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evasions of the Turner law on this subject, and on the other proposed remedying its deficient and defective provisions by due amendment.

EVENING SESSION. — EIGHT O'CLOCK. Paper on “ Tuberculosis, its Origin, Detection, and Control," by D. E. Salmon, D. V. M., chief of the Bureau of Animal Industry, Washington, D. C.

Paper on “ Some Observations on the Origin and Sources of Disease Germs,” by Theobald Smith, M. D., of the bacteriological laboratory of the Bureau of Animal Industry, Washington, D. C.

Paper on “ Meteorological Observations as respects Disease Prevalence," by Prof. W. W. Payne, director of the observatory, Northfield, Minn.

Dr. D. E. Salmon, with the aid of the stereopticon, showed the bacillus latterly assumed to be the cause of, as it certainly is the concomitant characteristic of, tuberculosis in human as well as animal organisms. The subject was invested with interest · from the fact that 131,000 is the computed mortality from

what is termed “consumption " during the current year in the United States. While technically precise and scientifically accurate throughout, the doctor's paper yet treated the subject in a popularly instructive manner. The bacillus was shown to enter the human organism not by direct transference from one person to another, but on the one hand through the air and water we all consume, surcharged as they are with the dust of human and animal secretions and excretions, and on the other by much of the beef and milk that despite its infected condition finds a ready market. Little hope was held out for the attainment of even a measurable control of the disease except by stamping it out in cattle.

Dr. Theobald Smith's paper had evidently been compiled with much erudition, and some of the deductions made seemed to furnish very plausible and helpful working theories for bacteriologists.

Chairman C. A. Lindsley, of the Lomb prize committee, announced the award of the first prize, $500, to that essay on hygienic dietetics superscribed with the motto “Five Food Principles, Illustrated by Practical Recipes.” On opening the sealed envelope, it was found that the successful author was Mary Hinman Abel, wife of Dr. John J. Abel, now resident at Strasburg, Germany, where husband and wife are attending the university. The second prize was not awarded.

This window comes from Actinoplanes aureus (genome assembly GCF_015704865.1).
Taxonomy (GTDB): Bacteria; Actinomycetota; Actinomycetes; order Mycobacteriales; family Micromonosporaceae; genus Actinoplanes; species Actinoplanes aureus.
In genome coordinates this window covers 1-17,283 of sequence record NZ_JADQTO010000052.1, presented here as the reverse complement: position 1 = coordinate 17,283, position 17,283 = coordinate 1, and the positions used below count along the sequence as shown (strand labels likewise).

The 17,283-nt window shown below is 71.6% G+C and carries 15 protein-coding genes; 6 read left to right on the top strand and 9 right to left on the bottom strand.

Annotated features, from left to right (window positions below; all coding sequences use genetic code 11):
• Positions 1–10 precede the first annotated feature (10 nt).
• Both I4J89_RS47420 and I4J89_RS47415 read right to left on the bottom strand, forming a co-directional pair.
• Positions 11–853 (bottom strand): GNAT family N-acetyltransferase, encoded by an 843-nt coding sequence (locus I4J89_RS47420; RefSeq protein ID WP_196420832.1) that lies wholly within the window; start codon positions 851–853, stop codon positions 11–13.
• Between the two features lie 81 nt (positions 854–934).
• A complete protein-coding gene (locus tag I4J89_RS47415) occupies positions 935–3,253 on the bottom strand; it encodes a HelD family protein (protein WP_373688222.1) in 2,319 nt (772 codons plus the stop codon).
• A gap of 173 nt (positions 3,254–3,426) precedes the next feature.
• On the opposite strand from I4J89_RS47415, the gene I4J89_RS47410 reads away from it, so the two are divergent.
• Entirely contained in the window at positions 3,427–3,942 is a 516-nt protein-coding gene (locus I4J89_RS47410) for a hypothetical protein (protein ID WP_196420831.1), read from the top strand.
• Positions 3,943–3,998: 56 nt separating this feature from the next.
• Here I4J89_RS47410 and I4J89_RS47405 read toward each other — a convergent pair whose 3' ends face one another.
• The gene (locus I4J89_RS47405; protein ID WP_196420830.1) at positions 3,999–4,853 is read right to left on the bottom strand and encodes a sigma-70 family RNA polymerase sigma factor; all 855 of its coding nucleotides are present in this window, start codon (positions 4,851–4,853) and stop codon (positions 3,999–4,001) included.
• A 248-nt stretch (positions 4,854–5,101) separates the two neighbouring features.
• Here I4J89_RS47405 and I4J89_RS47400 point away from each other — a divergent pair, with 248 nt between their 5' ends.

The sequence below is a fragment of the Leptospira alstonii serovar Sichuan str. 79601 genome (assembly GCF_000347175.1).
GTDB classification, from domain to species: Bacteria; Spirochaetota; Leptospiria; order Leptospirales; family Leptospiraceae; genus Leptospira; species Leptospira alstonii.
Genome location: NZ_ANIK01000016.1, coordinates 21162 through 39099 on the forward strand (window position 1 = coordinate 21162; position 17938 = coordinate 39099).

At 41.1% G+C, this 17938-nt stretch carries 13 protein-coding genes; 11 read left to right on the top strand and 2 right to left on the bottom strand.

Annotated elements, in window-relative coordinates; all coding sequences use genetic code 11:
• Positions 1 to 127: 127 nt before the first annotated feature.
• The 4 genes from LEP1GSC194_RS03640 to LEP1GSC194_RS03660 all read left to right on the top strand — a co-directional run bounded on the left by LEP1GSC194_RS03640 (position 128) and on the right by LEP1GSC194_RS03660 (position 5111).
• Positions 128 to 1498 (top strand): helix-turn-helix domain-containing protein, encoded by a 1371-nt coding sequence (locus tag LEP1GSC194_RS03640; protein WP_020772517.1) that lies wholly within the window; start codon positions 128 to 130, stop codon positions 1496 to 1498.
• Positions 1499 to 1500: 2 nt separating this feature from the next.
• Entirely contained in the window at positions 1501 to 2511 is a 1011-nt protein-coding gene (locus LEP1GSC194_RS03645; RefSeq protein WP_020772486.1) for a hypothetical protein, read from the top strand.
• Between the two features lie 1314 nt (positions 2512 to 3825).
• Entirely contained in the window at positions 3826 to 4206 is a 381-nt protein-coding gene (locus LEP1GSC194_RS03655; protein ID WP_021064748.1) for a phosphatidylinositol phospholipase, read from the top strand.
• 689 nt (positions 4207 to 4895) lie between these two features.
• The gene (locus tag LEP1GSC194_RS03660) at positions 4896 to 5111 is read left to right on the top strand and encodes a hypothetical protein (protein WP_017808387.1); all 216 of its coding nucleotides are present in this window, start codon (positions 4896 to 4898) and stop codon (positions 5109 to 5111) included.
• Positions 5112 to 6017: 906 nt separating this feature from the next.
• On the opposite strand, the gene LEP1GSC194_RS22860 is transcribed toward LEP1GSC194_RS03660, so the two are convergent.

FRIDAY, NOVEMBER 23.

The closing meeting of the association was mainly given to routine work. Reports from special committees were heard and acted upon, and the report of the advisory council was adopted, the following officers being elected: President, H. A. Johnson, M. D., Chicago ; vice-presidents, Jerome Cochran, M. D., Mobile, and F. Montizambert, M. D., Quebec; secretary, I. A. Watson, M. D., Concord, N. H.; treasurer, J. Berrien Lindsley, M. D., Nashville, Tenn.

Adjourned to meet in Brooklyn, N. Y., on Tuesday, October 22, 1889.

POISONOUS WALL-PAPER.

A few suspected cases of poisoning from arsenical wall-paper were reported to the board during the year. One case came to the knowledge of Prof. E. R. Angell, who communicated the facts and also transmitted a sample of the paper. The following is a copy of his letter regarding this case :

Derry, N. H., April 6, 1889. Dr. Watson :

DEAR SIR, – This piece of wall-paper inclosed contains arsenic at the rate of 2.96 grains per square yard. A neighbor's house has several rooms papered with it. His daughter has been complaining for some time of not feeling well, a difficulty of the throat and other ill feelings. His daughter keeps house for him and is the only person who remains in the house most of the time, and her sleeping-room is papered with the same.

Finally they became convinced that the paper might be the cause of her illness. From the results obtained there can be no doubt that the suspicion was rightly placed. I presume there are many instances of ill-heath from the same cause throughout the State, if any one knew where to look for them I suppose many fabrics, calicoes, etc., contain arsenic.

I wish there might be some way of getting at the kinds of papers and fabrics which are in the market throughout the State and which might be open to suspicion. As a member of the local board of health, I would look up this matter in our town if I were certain it was within the jurisdiction of the board. Have we the right and power to do so ?

Yours very truly,

EDMUND R. ANGELL.

A piece of paper taken from the wall of a room occupied by a young lady in this city, who had a suspicion that she might be getting poisonous effects from the paper, was sent to Professor Angell for examination, upon which he reported as follows: